The question of when and how hard the next El Nino or La Nina will hit can now be answered up to nine months ahead of the event, thanks to work by CSIRO's climate scientists.
CSIRO has begun estimating long-range probabilities of receiving above or below median rainfall over much of the country, based on forecasts of whether El Nino or La Nina conditions will develop in the Pacific Ocean.
"We use sophisticated climate models run on a supercomputer to predict sea surface temperatures in the equatorial Pacific Ocean. These temperatures provide a measure of the strength of El Nino and La Nina," says Dr Ian Smith, from CSIRO Atmospheric Research.
"Our predictions build on over a decade's climatic research by CSIRO," says Dr Smith.
La Nina conditions prevailed up until late last year and were accompanied by significantly above-average rainfall over much of Australia. In fact, 2000 was classified as the second wettest on record. Since then, La Nina conditions have waned.
"Everyone is asking when the next El Nino event will occur," says Dr Smith.
Typically, El Nino means drier than normal conditions over much of eastern and northern Australia. The last El Nino was in 1997. CSIRO predicts neutral conditions (neither El Nino or La Nina) through to autumn of 2002.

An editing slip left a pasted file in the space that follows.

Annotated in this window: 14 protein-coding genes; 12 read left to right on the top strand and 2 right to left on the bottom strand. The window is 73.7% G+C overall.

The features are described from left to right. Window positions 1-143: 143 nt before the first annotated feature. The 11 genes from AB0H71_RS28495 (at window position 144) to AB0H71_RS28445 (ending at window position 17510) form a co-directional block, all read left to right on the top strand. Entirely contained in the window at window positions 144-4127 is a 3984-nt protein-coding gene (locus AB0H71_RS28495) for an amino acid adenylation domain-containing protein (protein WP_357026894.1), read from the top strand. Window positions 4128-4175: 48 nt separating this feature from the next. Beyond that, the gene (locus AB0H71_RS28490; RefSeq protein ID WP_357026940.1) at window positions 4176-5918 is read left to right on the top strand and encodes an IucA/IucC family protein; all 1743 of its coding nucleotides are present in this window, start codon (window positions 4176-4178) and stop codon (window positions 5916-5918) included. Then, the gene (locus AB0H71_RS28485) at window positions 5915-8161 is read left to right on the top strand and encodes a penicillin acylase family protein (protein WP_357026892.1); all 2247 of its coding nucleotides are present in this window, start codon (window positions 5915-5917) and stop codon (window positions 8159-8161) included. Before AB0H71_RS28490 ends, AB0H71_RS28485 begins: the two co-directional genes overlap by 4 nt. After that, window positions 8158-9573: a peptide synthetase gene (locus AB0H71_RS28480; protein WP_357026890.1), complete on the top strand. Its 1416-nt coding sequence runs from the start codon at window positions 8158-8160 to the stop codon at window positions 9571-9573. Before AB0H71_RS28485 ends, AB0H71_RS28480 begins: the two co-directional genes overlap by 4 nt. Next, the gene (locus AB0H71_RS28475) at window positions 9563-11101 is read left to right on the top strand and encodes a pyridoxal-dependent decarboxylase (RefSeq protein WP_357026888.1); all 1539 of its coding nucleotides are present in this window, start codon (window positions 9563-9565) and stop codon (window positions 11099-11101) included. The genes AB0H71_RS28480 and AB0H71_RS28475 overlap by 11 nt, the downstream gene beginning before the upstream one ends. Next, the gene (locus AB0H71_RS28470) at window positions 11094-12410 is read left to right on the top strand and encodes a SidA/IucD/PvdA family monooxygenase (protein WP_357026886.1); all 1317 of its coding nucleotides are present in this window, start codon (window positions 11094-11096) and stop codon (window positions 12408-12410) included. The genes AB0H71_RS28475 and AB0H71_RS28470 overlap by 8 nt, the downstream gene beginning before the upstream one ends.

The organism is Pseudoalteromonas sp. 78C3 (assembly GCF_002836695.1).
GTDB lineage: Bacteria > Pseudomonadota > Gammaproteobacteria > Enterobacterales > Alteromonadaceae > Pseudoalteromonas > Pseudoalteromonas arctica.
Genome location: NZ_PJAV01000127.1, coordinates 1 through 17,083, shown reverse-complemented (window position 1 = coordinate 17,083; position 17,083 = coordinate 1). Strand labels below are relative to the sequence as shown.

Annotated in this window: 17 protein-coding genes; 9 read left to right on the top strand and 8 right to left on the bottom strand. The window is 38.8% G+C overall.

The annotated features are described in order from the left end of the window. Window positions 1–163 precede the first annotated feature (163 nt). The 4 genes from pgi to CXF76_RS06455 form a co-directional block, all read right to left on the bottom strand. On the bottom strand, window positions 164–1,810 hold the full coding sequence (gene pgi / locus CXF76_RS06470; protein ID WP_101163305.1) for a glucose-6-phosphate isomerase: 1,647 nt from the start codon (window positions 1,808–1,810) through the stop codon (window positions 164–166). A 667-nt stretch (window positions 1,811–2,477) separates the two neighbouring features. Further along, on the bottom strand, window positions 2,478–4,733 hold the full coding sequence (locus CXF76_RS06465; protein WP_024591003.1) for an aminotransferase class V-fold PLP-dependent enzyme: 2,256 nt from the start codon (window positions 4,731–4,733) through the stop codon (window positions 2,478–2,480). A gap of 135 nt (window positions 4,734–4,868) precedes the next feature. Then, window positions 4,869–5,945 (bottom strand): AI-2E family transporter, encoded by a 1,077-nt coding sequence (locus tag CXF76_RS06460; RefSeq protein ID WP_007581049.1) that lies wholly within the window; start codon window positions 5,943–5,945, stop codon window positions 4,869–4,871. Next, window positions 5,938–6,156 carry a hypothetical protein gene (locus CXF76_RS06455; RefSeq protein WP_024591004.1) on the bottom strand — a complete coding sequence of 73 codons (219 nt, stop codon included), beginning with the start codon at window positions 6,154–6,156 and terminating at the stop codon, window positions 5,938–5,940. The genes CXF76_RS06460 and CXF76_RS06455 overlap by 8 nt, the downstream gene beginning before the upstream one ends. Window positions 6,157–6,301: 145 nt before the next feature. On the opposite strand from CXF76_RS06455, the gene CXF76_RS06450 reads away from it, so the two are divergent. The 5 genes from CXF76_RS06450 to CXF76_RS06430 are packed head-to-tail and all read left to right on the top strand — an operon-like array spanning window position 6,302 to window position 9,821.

CSIRO will update its predictions monthly.
"The predictions are sometimes skilful up to 9 months ahead in time but, at this time of year it is too early to make skilful predictions for winter 2002," says Dr Smith, "but we are closely checking for signs that an El Nino may develop next year".
The National Climate Centre, and the Queensland Centre for Climate Applications provide rainfall outlooks three months ahead.
The Commonwealth Government's Climate Variability in Agriculture Research and Development Program helped fund this research.
El Nino events occur irregularly every 2 to 7 years. Unusually warm sea surface temperatures in the eastern Pacific Ocean initiate them. Accompanying this temperature change, moist winds that blow across the Pacific towards Australia slacken. As a result, rainfall over much of Australia declines.
El Nino's counterpart, La Nina, is often responsible for above average rainfall, especially in the eastern States. La Nina is associated with a warming of the ocean north of New Guinea and a cooling of the surface of the eastern Pacific Ocean. This favours moist winds that often bring us rain.
These El Nino and La Nina predictions complement the specialised industry-based predictions recently announced by CSIRO.
The CSIRO long-lead predictions are available from www.dar.csiro.au/res/cm/coca.htmRelated Links
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Pacific Recycles Last Year's Winter
Pasadena - Nov 7, 2001
The Pacific ocean continues to be dominated by the Pacific Decadal Oscillation, an above normal sea level pattern that is larger and stronger than any El Nino/La Nina event, according to the latest information from the U.S.-French Topex/Poseidon ocean-monitoring satellite.
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